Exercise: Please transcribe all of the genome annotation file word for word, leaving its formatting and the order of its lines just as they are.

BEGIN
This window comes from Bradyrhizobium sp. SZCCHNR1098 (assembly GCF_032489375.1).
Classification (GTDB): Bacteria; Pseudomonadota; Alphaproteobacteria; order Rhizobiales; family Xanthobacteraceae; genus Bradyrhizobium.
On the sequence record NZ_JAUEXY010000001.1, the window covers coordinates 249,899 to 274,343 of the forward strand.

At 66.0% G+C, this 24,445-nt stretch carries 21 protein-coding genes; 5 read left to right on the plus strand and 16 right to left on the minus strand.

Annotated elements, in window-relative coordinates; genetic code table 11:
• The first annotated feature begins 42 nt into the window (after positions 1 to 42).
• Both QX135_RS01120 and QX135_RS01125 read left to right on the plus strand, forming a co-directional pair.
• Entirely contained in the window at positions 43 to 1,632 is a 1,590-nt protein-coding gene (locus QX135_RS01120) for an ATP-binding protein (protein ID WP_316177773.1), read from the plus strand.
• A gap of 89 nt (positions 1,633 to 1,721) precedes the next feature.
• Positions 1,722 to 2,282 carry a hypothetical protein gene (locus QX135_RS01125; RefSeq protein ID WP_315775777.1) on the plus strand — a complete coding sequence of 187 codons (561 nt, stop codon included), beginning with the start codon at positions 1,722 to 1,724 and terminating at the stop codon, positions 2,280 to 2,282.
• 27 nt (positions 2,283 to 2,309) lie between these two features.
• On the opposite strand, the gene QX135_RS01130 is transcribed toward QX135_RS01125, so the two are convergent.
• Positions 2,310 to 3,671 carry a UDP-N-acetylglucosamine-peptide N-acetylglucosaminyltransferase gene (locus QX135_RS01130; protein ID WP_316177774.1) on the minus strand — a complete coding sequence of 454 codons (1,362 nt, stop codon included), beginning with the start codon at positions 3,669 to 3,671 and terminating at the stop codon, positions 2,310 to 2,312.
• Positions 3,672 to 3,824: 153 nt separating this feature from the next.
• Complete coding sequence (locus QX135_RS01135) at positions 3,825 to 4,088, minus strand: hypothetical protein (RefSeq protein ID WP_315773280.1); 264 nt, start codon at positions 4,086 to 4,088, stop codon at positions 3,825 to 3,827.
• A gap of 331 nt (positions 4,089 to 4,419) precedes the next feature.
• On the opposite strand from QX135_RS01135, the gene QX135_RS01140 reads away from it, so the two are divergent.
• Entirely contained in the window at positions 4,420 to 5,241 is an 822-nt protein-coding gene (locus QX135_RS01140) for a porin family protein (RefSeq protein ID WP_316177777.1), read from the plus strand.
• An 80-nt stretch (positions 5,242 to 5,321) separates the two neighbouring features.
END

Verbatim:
This window comes from Bradyrhizobium sp. SZCCHNR1098 (assembly GCF_032489375.1).
Classification (GTDB): Bacteria; Pseudomonadota; Alphaproteobacteria; order Rhizobiales; family Xanthobacteraceae; genus Bradyrhizobium.
On the sequence record NZ_JAUEXY010000001.1, the window covers coordinates 249,899 to 274,343 of the forward strand.

At 66.0% G+C, this 24,445-nt stretch carries 21 protein-coding genes; 5 read left to right on the plus strand and 16 right to left on the minus strand.

Annotated elements, in window-relative coordinates; genetic code table 11:
• The first annotated feature begins 42 nt into the window (after positions 1 to 42).
• Both QX135_RS01120 and QX135_RS01125 read left to right on the plus strand, forming a co-directional pair.
• Entirely contained in the window at positions 43 to 1,632 is a 1,590-nt protein-coding gene (locus QX135_RS01120) for an ATP-binding protein (protein ID WP_316177773.1), read from the plus strand.
• A gap of 89 nt (positions 1,633 to 1,721) precedes the next feature.
• Positions 1,722 to 2,282 carry a hypothetical protein gene (locus QX135_RS01125; RefSeq protein ID WP_315775777.1) on the plus strand — a complete coding sequence of 187 codons (561 nt, stop codon included), beginning with the start codon at positions 1,722 to 1,724 and terminating at the stop codon, positions 2,280 to 2,282.
• 27 nt (positions 2,283 to 2,309) lie between these two features.
• On the opposite strand, the gene QX135_RS01130 is transcribed toward QX135_RS01125, so the two are convergent.
• Positions 2,310 to 3,671 carry a UDP-N-acetylglucosamine-peptide N-acetylglucosaminyltransferase gene (locus QX135_RS01130; protein ID WP_316177774.1) on the minus strand — a complete coding sequence of 454 codons (1,362 nt, stop codon included), beginning with the start codon at positions 3,669 to 3,671 and terminating at the stop codon, positions 2,310 to 2,312.
• Positions 3,672 to 3,824: 153 nt separating this feature from the next.
• Complete coding sequence (locus QX135_RS01135) at positions 3,825 to 4,088, minus strand: hypothetical protein (RefSeq protein ID WP_315773280.1); 264 nt, start codon at positions 4,086 to 4,088, stop codon at positions 3,825 to 3,827.
• A gap of 331 nt (positions 4,089 to 4,419) precedes the next feature.
• On the opposite strand from QX135_RS01135, the gene QX135_RS01140 reads away from it, so the two are divergent.
• Entirely contained in the window at positions 4,420 to 5,241 is an 822-nt protein-coding gene (locus QX135_RS01140) for a porin family protein (RefSeq protein ID WP_316177777.1), read from the plus strand.
• An 80-nt stretch (positions 5,242 to 5,321) separates the two neighbouring features.